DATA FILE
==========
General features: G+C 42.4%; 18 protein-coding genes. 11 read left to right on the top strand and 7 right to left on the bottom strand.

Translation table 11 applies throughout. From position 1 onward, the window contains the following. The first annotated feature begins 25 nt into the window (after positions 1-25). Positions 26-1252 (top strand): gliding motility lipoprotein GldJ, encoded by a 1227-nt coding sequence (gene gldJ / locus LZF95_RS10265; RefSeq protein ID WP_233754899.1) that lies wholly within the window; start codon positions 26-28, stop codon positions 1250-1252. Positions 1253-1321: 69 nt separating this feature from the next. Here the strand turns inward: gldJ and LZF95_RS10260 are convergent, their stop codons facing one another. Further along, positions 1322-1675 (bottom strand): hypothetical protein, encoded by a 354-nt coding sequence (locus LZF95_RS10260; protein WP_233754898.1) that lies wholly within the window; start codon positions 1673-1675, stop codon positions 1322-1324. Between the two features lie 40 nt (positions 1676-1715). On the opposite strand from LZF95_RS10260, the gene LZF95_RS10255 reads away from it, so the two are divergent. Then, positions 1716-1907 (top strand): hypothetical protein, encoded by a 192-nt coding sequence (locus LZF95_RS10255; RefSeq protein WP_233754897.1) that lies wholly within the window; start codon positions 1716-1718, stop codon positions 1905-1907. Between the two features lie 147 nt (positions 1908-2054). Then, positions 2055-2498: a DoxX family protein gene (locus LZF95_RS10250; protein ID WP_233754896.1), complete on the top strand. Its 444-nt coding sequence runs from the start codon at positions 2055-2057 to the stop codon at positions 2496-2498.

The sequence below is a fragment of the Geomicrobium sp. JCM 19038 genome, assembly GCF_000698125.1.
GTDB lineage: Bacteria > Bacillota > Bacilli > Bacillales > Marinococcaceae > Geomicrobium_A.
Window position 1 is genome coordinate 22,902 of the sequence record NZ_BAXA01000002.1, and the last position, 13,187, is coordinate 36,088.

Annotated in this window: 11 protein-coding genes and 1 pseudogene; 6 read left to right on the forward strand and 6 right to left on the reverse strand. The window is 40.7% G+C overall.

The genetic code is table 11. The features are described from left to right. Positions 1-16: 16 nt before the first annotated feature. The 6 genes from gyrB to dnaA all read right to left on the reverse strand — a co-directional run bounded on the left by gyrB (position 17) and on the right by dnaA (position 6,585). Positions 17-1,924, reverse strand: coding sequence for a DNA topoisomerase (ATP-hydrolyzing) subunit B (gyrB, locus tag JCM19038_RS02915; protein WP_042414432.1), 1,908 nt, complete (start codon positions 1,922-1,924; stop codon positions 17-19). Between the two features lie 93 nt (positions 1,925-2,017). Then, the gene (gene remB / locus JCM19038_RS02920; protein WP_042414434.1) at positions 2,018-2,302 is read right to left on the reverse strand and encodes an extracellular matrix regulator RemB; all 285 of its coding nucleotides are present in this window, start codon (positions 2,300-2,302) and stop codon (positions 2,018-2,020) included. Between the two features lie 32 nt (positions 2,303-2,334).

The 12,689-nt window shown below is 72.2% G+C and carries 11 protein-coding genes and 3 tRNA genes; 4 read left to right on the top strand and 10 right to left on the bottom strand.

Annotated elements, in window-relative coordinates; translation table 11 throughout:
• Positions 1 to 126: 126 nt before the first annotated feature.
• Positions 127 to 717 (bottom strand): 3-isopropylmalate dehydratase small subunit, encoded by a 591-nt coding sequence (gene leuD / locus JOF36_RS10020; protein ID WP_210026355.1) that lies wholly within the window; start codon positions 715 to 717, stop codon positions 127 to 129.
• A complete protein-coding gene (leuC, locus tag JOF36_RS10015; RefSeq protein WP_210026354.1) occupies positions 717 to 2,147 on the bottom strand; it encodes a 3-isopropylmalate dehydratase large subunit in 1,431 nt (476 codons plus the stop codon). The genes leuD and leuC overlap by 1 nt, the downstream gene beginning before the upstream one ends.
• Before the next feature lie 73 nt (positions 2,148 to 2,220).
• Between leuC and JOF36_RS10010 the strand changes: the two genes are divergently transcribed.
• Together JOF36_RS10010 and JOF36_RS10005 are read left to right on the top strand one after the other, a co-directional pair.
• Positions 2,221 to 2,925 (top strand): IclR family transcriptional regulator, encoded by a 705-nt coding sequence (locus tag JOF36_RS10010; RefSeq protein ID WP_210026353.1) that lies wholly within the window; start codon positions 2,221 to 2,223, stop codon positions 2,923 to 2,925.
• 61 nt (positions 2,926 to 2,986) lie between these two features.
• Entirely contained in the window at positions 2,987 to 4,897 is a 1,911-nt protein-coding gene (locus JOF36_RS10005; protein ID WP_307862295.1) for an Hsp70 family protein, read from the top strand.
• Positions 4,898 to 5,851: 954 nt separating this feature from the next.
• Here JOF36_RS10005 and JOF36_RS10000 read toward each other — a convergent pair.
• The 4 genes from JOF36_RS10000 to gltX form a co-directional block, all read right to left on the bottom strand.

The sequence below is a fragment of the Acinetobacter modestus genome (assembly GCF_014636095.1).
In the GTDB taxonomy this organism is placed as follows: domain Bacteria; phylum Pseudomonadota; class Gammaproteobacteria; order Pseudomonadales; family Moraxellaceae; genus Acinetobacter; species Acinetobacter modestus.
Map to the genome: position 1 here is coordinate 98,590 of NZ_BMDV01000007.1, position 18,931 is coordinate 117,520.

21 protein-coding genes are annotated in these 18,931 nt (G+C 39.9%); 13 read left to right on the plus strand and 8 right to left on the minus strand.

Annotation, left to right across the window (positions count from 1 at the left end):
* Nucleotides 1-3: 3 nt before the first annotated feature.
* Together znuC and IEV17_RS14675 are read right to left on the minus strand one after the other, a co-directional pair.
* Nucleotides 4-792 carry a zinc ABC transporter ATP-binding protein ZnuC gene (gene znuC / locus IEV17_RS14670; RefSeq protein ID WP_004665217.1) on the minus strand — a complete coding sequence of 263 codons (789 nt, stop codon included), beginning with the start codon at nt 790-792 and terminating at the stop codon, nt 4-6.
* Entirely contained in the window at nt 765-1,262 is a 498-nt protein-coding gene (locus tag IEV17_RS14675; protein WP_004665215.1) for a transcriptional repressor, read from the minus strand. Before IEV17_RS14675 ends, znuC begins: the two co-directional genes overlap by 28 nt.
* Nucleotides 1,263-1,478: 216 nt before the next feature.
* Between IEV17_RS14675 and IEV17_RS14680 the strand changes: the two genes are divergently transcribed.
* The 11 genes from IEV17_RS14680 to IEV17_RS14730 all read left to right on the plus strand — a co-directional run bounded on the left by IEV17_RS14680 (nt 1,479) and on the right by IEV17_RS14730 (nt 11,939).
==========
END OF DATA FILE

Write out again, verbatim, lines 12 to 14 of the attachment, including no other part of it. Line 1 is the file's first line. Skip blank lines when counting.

• A complete protein-coding gene (leuC, locus tag JOF36_RS10015; RefSeq protein WP_210026354.1) occupies positions 717 to 2,147 on the bottom strand; it encodes a 3-isopropylmalate dehydratase large subunit in 1,431 nt (476 codons plus the stop codon). The genes leuD and leuC overlap by 1 nt, the downstream gene beginning before the upstream one ends.
• Before the next feature lie 73 nt (positions 2,148 to 2,220).
• Between leuC and JOF36_RS10010 the strand changes: the two genes are divergently transcribed.